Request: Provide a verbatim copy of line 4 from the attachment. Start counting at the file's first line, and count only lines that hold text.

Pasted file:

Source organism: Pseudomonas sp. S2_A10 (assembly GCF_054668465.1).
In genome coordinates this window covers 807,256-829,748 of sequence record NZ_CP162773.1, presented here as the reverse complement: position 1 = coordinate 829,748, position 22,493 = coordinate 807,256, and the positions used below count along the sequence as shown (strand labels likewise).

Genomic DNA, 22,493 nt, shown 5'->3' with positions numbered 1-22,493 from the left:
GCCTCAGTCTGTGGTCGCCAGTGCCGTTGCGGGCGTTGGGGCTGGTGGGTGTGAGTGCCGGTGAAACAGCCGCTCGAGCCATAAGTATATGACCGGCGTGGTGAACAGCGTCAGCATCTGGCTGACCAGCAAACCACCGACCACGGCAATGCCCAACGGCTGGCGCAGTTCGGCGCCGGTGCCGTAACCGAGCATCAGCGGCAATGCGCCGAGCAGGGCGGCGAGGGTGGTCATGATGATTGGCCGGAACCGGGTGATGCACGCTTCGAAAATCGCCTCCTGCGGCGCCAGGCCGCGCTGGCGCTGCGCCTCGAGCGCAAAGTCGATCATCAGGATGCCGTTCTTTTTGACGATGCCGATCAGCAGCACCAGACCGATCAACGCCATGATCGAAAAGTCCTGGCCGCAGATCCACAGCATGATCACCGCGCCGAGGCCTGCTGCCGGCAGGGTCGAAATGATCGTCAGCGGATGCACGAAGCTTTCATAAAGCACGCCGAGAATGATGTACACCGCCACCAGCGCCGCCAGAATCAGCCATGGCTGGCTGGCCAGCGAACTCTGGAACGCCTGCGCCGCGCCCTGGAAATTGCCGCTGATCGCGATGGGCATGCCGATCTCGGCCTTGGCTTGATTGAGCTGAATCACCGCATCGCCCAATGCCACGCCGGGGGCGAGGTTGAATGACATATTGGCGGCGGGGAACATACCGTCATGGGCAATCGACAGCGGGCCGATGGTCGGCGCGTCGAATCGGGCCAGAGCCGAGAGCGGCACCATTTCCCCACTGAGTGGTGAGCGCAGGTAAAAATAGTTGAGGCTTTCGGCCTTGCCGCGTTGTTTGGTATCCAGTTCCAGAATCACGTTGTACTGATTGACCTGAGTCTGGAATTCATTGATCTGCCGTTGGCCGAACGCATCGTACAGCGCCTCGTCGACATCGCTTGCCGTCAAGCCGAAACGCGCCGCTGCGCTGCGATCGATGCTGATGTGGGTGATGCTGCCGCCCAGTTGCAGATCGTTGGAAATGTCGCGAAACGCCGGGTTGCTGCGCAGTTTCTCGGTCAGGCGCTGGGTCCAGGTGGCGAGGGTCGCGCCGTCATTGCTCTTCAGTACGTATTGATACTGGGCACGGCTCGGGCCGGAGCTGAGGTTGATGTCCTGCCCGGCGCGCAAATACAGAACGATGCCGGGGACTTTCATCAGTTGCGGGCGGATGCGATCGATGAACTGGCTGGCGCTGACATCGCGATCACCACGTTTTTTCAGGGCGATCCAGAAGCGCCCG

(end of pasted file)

GCCTCAGTCTGTGGTCGCCAGTGCCGTTGCGGGCGTTGGGGCTGGTGGGTGTGAGTGCCGGTGAAACAGCCGCTCGAGCCATAAGTATATGACCGGCGTGGTGAACAGCGTCAGCATCTGGCTGACCAGCAAACCACCGACCACGGCAATGCCCAACGGCTGGCGCAGTTCGGCGCCGGTGCCGTAACCGAGCATCAGCGGCAATGCGCCGAGCAGGGCGGCGAGGGTGGTCATGATGATTGGCCGGAACCGGGTGATGCACGCTTCGAAAATCGCCTCCTGCGGCGCCAGGCCGCGCTGGCGCTGCGCCTCGAGCGCAAAGTCGATCATCAGGATGCCGTTCTTTTTGACGATGCCGATCAGCAGCACCAGACCGATCAACGCCATGATCGAAAAGTCCTGGCCGCAGATCCACAGCATGATCACCGCGCCGAGGCCTGCTGCCGGCAGGGTCGAAATGATCGTCAGCGGATGCACGAAGCTTTCATAAAGCACGCCGAGAATGATGTACACCGCCACCAGCGCCGCCAGAATCAGCCATGGCTGGCTGGCCAGCGAACTCTGGAACGCCTGCGCCGCGCCCTGGAAATTGCCGCTGATCGCGATGGGCATGCCGATCTCGGCCTTGGCTTGATTGAGCTGAATCACCGCATCGCCCAATGCCACGCCGGGGGCGAGGTTGAATGACATATTGGCGGCGGGGAACATACCGTCATGGGCAATCGACAGCGGGCCGATGGTCGGCGCGTCGAATCGGGCCAGAGCCGAGAGCGGCACCATTTCCCCACTGAGTGGTGAGCGCAGGTAAAAATAGTTGAGGCTTTCGGCCTTGCCGCGTTGTTTGGTATCCAGTTCCAGAATCACGTTGTACTGATTGACCTGAGTCTGGAATTCATTGATCTGCCGTTGGCCGAACGCATCGTACAGCGCCTCGTCGACATCGCTTGCCGTCAAGCCGAAACGCGCCGCTGCGCTGCGATCGATGCTGATGTGGGTGATGCTGCCGCCCAGTTGCAGATCGTTGGAAATGTCGCGAAACGCCGGGTTGCTGCGCAGTTTCTCGGTCAGGCGCTGGGTCCAGGTGGCGAGGGTCGCGCCGTCATTGCTCTTCAGTACGTATTGATACTGGGCACGGCTCGGGCCGGAGCTGAGGTTGATGTCCTGCCCGGCGCGCAAATACAGAACGATGCCGGGGACTTTCATCAGTTGCGGGCGGATGCGATCGATGAACTGGCTGGCGCTGACATCGCGATCACCACGTTTTTTCAGGGCGATCCAGAAGCGCCCG